Apple will keep its payment system on iOS and will not allow another outside of it

A few months ago we were following up the case between Apple and Epic Ganes on the antitrust lawsuit on payment options.

And now in more recent news Apple got a last minute suspension in a court order that would have forced the company to begin allowing iPhone and iPad app developers to direct users to other payment options.

The requirement to allow connection in the application to third-party payment systems is ordered in a September 10 ruling by the judge in Epic Games' ongoing lawsuit against Apple.

It was one of the few Epic victories, with Judge Yvonne Gonzalez Rogers ruling in Apple's favor on most points. The judge gave Apple until December 9 to make the necessary changes. to authorize external payment systems, so this suspension comes at the last possible moment.

When Judge González Rogers dismissed Apple's initial request to stay the decision, the company appealed to the Ninth Circuit Court of Appeals. This call led to this new development.

Apple can now maintain the status quo at this point until the appeal is resolved, possibly in several months.

We must remember that in September, Judge Yvonne Gonzalez Rogers issued a restraining order in Epic v Apple, placing more restrictions on Apple's App Store rules and ending months of bitter legal disputes.

As part of the new court order, Apple has a permanent restraining order "That prohibits developers from including in their applications and their buttons metadata, external links or other calls to action that direct customers to purchase mechanisms, in addition to in-application purchases" and communication with customers through contact points voluntarily obtained from customers through the account registration in the application ”.

In short, iOS apps should be able to direct users to payment options beyond what Apple offers. The injunction would take effect on December 9, unless a higher court makes a different decision.

Apple largely won this case to the point where the company came to call the decision a "resounding victory." Judge González Rogers has ruled in favor of Apple in nine of the ten claims that Epic has filed against the company. For example, the court claimed that Epic Games violated its contract with Apple when it implemented the alternative payment system in the Fortnite app.

As a result, Epic has to pay Apple 30% of all revenue collected through the system since its implementation, which amounts to more than $ 3,5 million.

However, Apple lost on an important point: the judge concluded that Apple had violated California's "anti-direction" rules and required Apple to allow developers to connect to external payment systems. Following this decision, Apple can no longer restrict iPhone owners from using its payment system (which could be a serious blow to the App Store's business model).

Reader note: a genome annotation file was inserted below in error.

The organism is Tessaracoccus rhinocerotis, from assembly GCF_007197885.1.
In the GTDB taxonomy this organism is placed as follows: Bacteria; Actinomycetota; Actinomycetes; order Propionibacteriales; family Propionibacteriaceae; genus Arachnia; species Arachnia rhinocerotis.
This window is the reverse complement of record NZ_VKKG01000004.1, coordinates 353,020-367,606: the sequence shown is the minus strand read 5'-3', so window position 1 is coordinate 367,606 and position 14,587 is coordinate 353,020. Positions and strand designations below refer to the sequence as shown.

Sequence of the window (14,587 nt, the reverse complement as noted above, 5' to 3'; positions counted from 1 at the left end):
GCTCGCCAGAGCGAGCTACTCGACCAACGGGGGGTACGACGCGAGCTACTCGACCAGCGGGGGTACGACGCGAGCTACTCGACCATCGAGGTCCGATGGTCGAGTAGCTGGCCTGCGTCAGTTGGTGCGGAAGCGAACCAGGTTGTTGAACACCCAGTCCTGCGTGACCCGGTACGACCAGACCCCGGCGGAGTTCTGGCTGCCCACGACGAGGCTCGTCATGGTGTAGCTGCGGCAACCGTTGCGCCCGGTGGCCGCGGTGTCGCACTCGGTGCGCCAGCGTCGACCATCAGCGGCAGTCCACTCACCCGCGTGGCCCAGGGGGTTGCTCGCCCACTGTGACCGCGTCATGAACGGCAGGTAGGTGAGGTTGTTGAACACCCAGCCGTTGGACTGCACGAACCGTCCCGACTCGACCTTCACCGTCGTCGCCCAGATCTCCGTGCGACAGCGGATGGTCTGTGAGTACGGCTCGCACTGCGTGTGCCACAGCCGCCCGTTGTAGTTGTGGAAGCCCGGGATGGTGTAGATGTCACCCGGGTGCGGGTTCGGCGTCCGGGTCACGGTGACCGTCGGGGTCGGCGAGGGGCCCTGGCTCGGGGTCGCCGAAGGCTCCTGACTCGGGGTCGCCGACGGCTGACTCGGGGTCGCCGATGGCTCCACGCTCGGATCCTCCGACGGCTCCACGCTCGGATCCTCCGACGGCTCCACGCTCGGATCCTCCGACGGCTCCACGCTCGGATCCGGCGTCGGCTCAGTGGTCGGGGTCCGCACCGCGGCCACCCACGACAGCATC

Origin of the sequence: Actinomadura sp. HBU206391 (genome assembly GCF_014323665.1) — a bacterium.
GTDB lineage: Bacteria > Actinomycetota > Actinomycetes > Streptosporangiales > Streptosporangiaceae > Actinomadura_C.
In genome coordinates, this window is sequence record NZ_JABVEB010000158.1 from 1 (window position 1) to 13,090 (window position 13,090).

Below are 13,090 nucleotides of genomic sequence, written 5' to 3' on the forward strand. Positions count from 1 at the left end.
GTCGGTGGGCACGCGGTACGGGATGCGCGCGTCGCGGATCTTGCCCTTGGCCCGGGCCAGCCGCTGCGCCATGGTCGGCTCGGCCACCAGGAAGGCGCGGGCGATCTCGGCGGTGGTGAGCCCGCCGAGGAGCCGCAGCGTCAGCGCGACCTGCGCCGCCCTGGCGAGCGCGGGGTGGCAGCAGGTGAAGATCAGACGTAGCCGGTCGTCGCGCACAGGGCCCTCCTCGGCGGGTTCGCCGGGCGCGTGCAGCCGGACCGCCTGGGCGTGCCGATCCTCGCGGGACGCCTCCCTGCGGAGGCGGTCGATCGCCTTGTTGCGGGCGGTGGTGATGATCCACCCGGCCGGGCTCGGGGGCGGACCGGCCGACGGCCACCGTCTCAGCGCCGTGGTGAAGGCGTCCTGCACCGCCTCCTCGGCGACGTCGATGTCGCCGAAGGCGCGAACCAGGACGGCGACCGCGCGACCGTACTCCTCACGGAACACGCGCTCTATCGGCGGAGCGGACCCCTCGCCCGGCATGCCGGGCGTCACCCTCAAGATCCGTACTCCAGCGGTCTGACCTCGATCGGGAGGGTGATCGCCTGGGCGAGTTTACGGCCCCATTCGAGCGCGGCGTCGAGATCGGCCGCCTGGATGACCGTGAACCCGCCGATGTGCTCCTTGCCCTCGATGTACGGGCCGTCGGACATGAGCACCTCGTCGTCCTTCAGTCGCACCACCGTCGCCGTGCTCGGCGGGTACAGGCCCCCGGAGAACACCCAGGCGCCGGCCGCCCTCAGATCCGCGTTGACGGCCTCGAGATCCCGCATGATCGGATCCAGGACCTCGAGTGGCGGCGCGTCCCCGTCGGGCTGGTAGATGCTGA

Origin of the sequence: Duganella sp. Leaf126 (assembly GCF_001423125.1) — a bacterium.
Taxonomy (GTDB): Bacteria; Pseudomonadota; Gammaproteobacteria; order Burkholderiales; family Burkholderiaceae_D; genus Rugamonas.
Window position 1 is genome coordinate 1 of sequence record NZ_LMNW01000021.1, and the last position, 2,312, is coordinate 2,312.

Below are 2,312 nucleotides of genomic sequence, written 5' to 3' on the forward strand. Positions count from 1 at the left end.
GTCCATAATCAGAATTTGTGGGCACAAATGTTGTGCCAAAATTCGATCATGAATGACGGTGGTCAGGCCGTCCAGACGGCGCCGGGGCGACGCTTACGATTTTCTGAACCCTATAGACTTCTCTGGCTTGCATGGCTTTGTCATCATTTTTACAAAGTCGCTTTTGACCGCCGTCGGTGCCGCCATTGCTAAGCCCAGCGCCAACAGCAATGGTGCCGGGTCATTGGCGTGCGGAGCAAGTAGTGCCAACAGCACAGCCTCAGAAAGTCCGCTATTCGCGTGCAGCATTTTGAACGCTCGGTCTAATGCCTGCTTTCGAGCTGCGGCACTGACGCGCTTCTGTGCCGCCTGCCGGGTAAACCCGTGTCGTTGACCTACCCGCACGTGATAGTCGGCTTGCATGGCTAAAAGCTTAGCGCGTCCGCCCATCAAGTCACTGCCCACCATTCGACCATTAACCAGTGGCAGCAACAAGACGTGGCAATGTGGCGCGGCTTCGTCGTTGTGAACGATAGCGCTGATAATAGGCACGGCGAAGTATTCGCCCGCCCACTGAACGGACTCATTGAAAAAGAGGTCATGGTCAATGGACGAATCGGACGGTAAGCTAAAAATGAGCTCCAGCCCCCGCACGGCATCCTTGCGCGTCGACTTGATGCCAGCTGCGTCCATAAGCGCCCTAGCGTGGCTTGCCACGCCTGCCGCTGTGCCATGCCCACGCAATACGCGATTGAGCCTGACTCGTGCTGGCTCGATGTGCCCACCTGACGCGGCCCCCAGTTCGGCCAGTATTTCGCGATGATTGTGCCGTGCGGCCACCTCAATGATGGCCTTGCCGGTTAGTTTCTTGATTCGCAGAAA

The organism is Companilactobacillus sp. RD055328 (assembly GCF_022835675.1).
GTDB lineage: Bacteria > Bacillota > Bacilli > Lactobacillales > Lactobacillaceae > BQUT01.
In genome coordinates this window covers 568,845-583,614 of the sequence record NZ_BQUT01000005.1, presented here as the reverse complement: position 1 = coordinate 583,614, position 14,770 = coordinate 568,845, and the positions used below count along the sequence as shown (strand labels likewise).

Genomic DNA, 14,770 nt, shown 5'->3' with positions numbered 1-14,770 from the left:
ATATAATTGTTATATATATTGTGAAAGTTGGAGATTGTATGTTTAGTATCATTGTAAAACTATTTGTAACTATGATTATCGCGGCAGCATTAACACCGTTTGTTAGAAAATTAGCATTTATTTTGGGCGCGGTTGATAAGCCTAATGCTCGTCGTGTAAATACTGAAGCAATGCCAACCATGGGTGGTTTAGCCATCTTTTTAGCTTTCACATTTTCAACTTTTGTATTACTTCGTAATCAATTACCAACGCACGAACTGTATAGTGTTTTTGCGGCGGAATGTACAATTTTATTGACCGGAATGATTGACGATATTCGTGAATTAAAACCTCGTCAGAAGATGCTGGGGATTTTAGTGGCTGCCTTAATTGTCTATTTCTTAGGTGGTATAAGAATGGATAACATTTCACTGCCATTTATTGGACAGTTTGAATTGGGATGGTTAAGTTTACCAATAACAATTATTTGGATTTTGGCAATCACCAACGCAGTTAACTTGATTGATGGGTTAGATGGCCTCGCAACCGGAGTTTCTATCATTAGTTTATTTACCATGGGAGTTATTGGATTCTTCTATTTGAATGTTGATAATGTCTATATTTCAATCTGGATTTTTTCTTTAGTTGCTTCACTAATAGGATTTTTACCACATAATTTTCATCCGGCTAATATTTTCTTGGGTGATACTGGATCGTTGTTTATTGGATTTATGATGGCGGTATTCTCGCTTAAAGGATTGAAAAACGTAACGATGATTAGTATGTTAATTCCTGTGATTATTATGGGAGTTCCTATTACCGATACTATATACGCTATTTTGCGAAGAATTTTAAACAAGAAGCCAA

Additionally, in its October appeal, Apple made the user protection argument. Apple has said in its history that complying with the order could harm it and harm consumers. The company said it hopes to win an appeal challenging the order and that it wants legal process, which could take about a year.

For the publisher of the App Store, alternative means of payment, in particular available in the form of buttons pointing to external links, present certain risks. The company explains:

“If Apple can examine the links provided in the version of the application submitted for certification, nothing can prevent a developer from modifying the destination of these links or the content of the pages. Additionally, Apple cannot determine whether the user who clicked on one of these links actually received the content they paid for. «

"Apple already receives several hundred thousand requests from users every day, and allowing alternative payment methods will increase them," the company notes. It should be noted that alternative means of payment represent above all a deficit for Apple since it will not be possible to charge a commission if its payment system is not used. In addition, Apple is asking the courts for time to better assess the risks, while it studies the legal, technological and economic aspects of what it describes as a disruption in its ecosystem.

An appeals court has remained one of the most important parts of Epic v. Apple, suspending the execution of the injunction issued by the court of first instance. After the suspension, Apple can keep its IAP system as the sole source of payments built into iOS, despite the district court's earlier ruling that the exclusive agreement is illegal.

In particular, the suspension does not extend to the second part of the court order, which dealt with user communications outside of iOS.


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